As I wrote last week, with such a huge amount of music to perform in a compact timespan, it’s always interesting to see which moments resonate especially. Last week, I wrote about the concluding chorus of Cantata 34, which, again, this week, was full of gratitude and fire.  For me, this week, it was the center three movements of the Credo.  Volumes have been written about the symmetry of the Credo, and the three movements at its center are some of the most profound and powerful.  The Choir rises to sing the Et incarnatus est, which has almost Mozartean string figures, over which each section of the choir, in turn makes an extremely exposed entrance from near the top of their range.  Our fearless leader has to balance the need for precision while simultaneously creating no vocal tension, and so he carefully, lovingly breathes with each section as they make their entrance.  It’s an extraordinary balancing act, and he was in top form this week.  The entrances went very well, and the sense of awe and mystery that pervades this movement was, I believe, very apparent.  We then transitioned to the Crucifixus, which is a passacaglia, with the same bass line repeated thirteen times.  Over this structure, there are alternating figures between the strings and the flutes, which lend an almost clinical inexorability to the affair. The choir then sings sighing motives over this complex music, creating a mournful and profound affect.  The question of dynamics in this movement is a daunting one, in part, because of the brutality of the phonemes in the word “Crucifixus” as well as what it represents.  When the text shifted away from that word, Greg brought the dynamics down even further than he usually does, and my sense was that we followed very carefully, lending credence to a college professor’s assertion that, when a large choir sings pianissimoit can be a very powerful thing. That, too, is a difficult proposition, though, because if the choir’s tone loses its dynamism, the music can collapse in on itself.  I felt that we achieved a great deal in the moment, and had an uncommonly spiritual connection with Greg at the movement’s very hushed conclusion.  After a pause, we launched into an Et resurrexit brimming over with excitement.  Indeed, sadness turned to dancing, and it was an exceptionally powerful experience.  In all of the above, our orchestral colleagues played with great style, panache, and precision.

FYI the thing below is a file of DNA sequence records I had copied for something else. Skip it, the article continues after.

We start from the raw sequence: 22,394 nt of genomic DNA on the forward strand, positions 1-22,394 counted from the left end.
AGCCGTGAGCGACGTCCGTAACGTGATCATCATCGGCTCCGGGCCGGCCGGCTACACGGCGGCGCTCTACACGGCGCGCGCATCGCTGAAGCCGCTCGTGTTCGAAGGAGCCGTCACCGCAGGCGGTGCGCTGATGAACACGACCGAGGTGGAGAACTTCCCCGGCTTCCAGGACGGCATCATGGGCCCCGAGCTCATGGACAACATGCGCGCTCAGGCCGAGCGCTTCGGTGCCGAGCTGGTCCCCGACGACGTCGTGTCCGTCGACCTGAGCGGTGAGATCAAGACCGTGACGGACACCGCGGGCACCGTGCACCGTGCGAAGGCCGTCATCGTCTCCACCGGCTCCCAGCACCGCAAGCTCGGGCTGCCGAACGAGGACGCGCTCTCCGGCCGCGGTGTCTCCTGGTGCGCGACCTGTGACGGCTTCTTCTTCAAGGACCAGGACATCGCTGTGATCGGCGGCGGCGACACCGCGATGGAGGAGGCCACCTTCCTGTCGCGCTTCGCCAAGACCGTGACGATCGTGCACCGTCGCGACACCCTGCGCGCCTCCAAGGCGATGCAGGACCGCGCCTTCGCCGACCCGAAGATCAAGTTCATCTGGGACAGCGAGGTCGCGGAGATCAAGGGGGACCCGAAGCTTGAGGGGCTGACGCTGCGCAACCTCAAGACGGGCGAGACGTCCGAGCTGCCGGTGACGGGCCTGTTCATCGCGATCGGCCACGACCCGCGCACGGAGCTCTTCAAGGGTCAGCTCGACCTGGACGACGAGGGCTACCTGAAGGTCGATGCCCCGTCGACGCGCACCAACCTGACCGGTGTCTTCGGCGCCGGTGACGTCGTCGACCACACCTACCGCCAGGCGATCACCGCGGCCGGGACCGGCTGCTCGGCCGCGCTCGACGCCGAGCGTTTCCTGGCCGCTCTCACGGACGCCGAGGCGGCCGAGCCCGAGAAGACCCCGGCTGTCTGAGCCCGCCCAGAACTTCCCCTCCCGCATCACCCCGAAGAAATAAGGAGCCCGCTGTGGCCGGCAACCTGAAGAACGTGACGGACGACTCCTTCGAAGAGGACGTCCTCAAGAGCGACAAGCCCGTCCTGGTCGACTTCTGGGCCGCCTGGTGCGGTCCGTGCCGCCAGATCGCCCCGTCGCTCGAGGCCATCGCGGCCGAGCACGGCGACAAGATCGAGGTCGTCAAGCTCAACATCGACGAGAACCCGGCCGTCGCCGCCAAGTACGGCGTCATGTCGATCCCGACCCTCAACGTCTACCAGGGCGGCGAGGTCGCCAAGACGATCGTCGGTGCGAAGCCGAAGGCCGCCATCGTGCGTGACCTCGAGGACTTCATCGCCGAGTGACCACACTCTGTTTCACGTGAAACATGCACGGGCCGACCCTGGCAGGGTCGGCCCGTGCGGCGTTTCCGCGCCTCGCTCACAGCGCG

The Saturday morning performance of Young Meister Bach, and the Coffee Cantata went very well – it’s a delight to perform the work for an audience who can appreciate all the sort of in-jokes that permeate the libretto and score.  YMB is now on hiatus – I’ve heard that composer Chuck Holdeman will be making some tweaks, and I very much look forward to the day when this very witty and fiercely creative works receives some more performances.

Steve Siegel was at the McFarlane and Simms lute and theorbo recital, and has this very positive review up at the Morning Call’s music blog.  I’m sorry I had to miss it because of a performance conflict (YMB), as I’ve long been a fan of Ronn McFarlane’s playing.  I’m sure it was incredible.

At the conclusion of the Mass many of us made our way to a reception honoring David Beckwith, the estimable President of our Board of Managers, upon his retirement from that role.  David began his journey with The Choir as a singer of exceptional talent, eventually singing some of the roles in the Passion performances.  David is also extremely high-achieving in the worlds of healthcare and business, with a distinguished career as a microbiologist and laboratory and hospital administrator, having earning all kinds of lauds for his work in both roles. He brought his passion and administrative excellence to his role as President of our Board, all with a very steady and exceptionally gracious hand on the till.  A partial list of The Choir’s innovations during his tenure include the establishment of the Second Century Fund, which saw incredible growth in our endowment, the initiation of Bach at Noon (a huge accomplishment), celebration of our 100th Bethlehem Bach Festival, the Roots of Renewal celebration of the 100th anniversary of our guarantor system, an increasing profile in our region with concerts in Cleveland, New York City, and Maryland, and so much more.  During his comments at the reception, David was quick to share the credit, and, indeed, ours is an organization with many vital and moving parts. But, for creativity to flourish, vision must be tempered with sobriety and skill in preparation and execution, and I earnestly believe that David’s care and discernment were inestimable gifts to The Choir and its mission, at a time of dynamic expansion.  We look forward to his continued participation in the life of The Choir as an honorary board member (he’ll be in the excellent company of two titans and past presidents, Jan Bonge and Jack Jordan).  Congratulations, David, on a job exceptionally well done.